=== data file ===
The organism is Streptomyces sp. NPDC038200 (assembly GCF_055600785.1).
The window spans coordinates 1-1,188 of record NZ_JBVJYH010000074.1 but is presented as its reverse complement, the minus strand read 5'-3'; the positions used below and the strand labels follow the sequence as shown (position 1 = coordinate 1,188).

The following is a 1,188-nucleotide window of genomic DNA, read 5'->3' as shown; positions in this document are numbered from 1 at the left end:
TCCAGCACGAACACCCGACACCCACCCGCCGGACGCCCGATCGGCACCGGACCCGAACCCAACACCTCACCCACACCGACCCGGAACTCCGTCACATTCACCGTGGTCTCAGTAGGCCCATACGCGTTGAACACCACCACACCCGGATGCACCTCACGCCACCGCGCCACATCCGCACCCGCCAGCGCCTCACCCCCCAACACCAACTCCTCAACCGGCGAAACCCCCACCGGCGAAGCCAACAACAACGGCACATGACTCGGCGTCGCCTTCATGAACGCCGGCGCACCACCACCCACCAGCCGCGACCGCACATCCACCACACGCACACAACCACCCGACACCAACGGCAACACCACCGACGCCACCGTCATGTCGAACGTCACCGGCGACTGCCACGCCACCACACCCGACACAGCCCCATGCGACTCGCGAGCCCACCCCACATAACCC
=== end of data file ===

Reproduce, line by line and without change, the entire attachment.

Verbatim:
The organism is Streptomyces sp. NPDC038200 (assembly GCF_055600785.1).
The window spans coordinates 1-1,188 of record NZ_JBVJYH010000074.1 but is presented as its reverse complement, the minus strand read 5'-3'; the positions used below and the strand labels follow the sequence as shown (position 1 = coordinate 1,188).

The following is a 1,188-nucleotide window of genomic DNA, read 5'->3' as shown; positions in this document are numbered from 1 at the left end:
TCCAGCACGAACACCCGACACCCACCCGCCGGACGCCCGATCGGCACCGGACCCGAACCCAACACCTCACCCACACCGACCCGGAACTCCGTCACATTCACCGTGGTCTCAGTAGGCCCATACGCGTTGAACACCACCACACCCGGATGCACCTCACGCCACCGCGCCACATCCGCACCCGCCAGCGCCTCACCCCCCAACACCAACTCCTCAACCGGCGAAACCCCCACCGGCGAAGCCAACAACAACGGCACATGACTCGGCGTCGCCTTCATGAACGCCGGCGCACCACCACCCACCAGCCGCGACCGCACATCCACCACACGCACACAACCACCCGACACCAACGGCAACACCACCGACGCCACCGTCATGTCGAACGTCACCGGCGACTGCCACGCCACCACACCCGACACAGCCCCATGCGACTCGCGAGCCCACCCCACATAACCC